May 4, 2007

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Friday, May 04, 2007

Show Summary: The Iraqi government's silence on civilian dead, new threats to military bloggers, and the mixed messages of Bollywood.

Secrets & Lies

In 2002, a handful of lawmakers were privy to classified intel about Iraqi WMD. Behind closed doors, there was uncertainty. But in public, Bush officials told a different story. Senator Dick Durbin explains why he didn’t blow the whistle when it might have made a difference.

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Losing Count

Estimates of civilians killed in Iraq range from 60,000 to 600,000. Now the Iraqi government is clamping down on the last remaining source for official numbers. L.A. Times Baghdad correspondent Tina Susman says her paper is keeping count anyway.
More on ...

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Blog Out

Since the beginning of the Iraq war, blogs by soldiers and marines have provided one of the clearest pictures of life as a grunt. Now, the Army is cracking down on military blogs. Retired paratrooper and blogger Matthew Burden says it’s a death sentence for combat blogging. But ...

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Through the Looking Glass

This year’s winner in the prestigious World Press Photo Contest is from last year’s war in Lebanon. It’s a complicated image, and has been misunderstood by more than one caption writer. Spencer Platt talks about how his photo came into being.

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Looking Good On Paper

Rupert Murdoch has made a serious bid for the Dow Jones Company. For years, the parent company of The Wall Street Journal has dismissed suitors, but analysts believe it may finally entertain offers. New Republic editor Franklin Foer explains what's at stake.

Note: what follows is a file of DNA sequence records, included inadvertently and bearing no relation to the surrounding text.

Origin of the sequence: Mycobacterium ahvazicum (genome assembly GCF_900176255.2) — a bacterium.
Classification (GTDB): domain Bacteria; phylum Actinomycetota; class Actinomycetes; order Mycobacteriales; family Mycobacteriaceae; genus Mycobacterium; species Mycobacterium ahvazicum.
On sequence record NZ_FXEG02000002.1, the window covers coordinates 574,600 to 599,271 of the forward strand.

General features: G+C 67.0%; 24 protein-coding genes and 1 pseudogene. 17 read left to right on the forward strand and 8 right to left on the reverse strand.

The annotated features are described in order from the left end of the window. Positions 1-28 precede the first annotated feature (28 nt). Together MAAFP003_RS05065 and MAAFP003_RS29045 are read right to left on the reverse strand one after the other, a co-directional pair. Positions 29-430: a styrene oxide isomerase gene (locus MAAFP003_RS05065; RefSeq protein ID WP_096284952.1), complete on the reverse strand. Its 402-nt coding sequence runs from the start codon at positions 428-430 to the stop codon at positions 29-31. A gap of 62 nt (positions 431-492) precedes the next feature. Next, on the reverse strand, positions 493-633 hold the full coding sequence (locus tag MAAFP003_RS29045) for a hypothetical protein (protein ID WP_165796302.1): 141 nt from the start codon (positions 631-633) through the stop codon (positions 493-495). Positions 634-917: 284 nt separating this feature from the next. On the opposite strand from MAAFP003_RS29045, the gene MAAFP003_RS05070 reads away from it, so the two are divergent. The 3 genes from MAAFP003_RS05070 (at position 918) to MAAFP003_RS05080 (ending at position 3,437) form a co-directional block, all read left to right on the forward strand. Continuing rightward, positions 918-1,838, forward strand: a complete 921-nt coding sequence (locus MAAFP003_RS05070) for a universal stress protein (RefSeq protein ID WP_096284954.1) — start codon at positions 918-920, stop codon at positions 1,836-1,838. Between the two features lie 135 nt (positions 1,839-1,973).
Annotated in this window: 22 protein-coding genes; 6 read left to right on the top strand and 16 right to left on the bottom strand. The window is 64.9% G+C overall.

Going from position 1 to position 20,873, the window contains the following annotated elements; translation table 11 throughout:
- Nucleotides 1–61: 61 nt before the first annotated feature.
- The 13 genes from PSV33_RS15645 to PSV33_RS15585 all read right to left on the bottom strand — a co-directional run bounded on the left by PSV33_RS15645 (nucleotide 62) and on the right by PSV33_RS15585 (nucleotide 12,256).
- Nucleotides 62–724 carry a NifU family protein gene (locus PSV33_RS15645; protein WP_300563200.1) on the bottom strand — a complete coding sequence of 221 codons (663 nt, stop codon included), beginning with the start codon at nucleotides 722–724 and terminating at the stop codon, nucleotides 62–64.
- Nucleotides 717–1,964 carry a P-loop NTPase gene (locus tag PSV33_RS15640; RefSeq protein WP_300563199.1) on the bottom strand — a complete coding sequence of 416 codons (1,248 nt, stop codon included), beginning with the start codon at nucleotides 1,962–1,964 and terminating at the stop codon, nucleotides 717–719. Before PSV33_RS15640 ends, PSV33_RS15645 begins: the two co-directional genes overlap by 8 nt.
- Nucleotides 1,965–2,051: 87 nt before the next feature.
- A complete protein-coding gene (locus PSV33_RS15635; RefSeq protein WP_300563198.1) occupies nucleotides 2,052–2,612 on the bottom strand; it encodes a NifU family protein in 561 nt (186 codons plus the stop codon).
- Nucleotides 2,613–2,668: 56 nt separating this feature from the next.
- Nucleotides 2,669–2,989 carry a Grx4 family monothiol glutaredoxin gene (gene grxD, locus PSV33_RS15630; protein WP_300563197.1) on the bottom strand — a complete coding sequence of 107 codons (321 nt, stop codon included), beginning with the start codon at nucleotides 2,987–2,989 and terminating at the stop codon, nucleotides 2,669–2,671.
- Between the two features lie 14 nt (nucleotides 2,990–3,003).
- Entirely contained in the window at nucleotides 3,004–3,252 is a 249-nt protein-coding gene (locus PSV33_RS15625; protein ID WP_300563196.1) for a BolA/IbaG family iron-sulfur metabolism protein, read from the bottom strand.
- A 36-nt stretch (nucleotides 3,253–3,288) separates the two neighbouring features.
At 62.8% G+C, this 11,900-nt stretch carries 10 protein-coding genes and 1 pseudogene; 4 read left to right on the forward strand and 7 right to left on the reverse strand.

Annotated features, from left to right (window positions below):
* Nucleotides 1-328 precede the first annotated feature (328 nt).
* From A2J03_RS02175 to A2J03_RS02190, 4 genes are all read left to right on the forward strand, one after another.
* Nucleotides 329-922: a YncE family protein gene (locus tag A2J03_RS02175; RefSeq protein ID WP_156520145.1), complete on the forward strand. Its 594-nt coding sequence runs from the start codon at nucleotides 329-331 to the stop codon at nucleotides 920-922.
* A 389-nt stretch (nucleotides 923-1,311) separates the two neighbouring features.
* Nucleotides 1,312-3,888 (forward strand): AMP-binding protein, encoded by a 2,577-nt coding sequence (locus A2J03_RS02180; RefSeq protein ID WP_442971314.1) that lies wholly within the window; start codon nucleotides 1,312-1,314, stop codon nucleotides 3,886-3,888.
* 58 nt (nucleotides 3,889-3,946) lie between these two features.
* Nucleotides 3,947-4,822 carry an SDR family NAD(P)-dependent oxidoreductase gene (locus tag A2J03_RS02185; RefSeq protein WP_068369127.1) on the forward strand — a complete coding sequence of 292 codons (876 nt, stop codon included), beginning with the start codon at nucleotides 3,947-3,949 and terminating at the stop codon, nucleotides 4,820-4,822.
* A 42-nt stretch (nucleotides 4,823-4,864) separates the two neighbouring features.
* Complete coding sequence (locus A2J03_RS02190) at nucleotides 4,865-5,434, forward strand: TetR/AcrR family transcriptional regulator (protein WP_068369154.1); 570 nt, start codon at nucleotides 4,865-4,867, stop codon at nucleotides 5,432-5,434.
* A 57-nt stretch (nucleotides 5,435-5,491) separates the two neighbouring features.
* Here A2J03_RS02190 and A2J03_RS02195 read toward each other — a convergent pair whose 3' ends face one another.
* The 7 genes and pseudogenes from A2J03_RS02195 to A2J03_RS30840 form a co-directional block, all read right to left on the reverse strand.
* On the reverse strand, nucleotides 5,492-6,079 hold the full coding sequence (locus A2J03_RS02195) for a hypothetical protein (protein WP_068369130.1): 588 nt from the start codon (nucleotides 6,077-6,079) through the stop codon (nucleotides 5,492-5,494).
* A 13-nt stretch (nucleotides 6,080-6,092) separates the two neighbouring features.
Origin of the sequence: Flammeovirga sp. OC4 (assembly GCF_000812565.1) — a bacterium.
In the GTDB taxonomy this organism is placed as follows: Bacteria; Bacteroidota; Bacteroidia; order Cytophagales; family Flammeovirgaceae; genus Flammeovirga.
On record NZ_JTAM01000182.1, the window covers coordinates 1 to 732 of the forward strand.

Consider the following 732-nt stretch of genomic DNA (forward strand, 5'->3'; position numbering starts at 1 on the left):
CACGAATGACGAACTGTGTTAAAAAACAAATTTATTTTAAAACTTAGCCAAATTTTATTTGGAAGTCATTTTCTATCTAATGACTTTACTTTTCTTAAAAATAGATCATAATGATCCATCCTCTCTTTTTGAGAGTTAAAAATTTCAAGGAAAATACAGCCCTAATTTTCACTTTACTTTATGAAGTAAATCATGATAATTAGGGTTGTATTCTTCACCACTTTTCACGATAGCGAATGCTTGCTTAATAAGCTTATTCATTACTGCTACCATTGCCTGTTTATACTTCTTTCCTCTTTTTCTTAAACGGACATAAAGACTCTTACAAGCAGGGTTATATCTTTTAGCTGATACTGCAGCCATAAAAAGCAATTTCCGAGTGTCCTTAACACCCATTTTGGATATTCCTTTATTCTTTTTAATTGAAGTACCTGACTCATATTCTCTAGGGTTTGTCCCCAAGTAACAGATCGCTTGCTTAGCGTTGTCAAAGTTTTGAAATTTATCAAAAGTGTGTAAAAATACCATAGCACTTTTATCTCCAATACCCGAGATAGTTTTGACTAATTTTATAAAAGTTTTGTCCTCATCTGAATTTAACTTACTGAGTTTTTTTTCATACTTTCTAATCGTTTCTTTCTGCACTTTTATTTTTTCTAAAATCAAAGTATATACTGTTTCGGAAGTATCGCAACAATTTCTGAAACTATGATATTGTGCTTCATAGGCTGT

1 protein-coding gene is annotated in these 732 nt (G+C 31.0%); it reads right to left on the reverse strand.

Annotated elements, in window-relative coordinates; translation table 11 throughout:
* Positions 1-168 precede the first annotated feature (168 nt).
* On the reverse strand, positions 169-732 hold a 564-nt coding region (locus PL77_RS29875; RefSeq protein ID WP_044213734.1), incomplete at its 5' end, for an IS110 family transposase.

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Riot Gears

15 years ago, riots raged across Los Angeles and TV screens worldwide. Much of the media portrayed the riots as a response to the beating of Rodney King. But historian Mike Davis says that simple narrative did L.A. another injustice: it ignored the reality on the ground.

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Bollywood Sirens

For some Indians, Richard Gere’s awkward embrace with Bollywood actress Shilpa Shetty was not just offensive, it was criminal. NYU professor Tejaswini Ganti says the incident plays into the mixed messages about Indian women perpetuated by Bollywood.

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Writing for Their Rights

In Gwalior, India, women with no journalistic training, and often no education, are writing about their grievances in the newspaper Mahila Paksh. New Delhi-based reporter Mridu Khullar says their reporting has led to extraordinary changes.

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